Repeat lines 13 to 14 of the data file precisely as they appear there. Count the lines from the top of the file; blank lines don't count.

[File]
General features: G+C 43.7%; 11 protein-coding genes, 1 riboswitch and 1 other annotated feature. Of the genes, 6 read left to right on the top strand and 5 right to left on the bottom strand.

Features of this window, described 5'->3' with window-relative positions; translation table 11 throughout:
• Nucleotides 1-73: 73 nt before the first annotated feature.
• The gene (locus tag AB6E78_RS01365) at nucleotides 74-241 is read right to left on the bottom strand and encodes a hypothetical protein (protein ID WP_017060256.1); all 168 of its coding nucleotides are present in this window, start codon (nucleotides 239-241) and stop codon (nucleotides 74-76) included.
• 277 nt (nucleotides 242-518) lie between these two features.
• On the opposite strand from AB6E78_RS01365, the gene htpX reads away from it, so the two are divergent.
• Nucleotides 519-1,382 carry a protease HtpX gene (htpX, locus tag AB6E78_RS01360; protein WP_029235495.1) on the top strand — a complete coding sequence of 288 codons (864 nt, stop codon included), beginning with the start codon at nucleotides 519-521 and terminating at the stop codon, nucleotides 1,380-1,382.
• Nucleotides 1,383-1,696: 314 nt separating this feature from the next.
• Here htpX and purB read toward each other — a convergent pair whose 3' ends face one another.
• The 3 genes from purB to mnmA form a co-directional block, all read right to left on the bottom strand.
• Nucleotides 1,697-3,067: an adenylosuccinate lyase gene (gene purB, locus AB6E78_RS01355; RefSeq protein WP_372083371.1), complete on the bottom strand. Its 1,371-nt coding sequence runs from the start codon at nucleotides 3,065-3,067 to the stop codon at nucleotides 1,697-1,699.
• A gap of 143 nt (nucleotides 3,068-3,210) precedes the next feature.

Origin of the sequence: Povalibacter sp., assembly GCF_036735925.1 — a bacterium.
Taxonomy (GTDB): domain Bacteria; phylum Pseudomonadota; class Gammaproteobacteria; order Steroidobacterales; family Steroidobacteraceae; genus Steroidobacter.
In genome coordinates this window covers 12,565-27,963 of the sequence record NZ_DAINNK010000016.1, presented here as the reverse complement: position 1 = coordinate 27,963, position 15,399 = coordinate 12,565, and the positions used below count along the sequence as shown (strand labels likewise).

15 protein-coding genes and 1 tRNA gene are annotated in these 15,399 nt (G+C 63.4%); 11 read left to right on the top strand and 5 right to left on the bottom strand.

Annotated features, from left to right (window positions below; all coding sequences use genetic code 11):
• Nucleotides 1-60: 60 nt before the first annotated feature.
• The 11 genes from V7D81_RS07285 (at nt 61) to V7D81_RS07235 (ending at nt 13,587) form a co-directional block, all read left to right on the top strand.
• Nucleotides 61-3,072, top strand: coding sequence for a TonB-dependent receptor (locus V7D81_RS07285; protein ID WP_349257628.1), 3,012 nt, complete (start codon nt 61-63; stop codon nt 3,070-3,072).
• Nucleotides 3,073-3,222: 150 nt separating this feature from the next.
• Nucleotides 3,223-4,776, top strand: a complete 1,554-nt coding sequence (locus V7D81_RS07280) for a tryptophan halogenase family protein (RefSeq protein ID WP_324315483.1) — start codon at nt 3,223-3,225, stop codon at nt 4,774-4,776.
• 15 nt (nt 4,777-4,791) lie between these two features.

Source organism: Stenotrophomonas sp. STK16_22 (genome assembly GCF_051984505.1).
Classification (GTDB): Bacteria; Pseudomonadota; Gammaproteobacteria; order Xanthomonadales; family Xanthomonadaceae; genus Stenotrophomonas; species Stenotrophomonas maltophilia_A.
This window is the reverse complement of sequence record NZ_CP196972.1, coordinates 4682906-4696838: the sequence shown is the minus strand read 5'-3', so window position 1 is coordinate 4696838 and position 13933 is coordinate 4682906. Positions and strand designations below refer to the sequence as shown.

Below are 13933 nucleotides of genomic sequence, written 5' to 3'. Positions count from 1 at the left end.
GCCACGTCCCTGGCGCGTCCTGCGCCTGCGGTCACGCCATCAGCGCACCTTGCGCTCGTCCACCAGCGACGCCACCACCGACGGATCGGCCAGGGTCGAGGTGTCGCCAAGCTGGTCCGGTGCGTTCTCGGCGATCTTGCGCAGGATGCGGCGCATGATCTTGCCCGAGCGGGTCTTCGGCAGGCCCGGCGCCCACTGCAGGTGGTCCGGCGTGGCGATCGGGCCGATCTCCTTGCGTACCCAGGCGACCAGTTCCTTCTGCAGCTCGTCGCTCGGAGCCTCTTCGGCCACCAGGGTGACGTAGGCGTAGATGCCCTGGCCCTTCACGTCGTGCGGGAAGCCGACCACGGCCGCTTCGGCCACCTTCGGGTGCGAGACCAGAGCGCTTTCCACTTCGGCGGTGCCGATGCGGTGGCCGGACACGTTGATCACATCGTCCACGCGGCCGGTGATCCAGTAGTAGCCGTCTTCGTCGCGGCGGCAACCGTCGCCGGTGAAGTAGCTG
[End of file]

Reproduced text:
Origin of the sequence: Povalibacter sp., assembly GCF_036735925.1 — a bacterium.
Taxonomy (GTDB): domain Bacteria; phylum Pseudomonadota; class Gammaproteobacteria; order Steroidobacterales; family Steroidobacteraceae; genus Steroidobacter.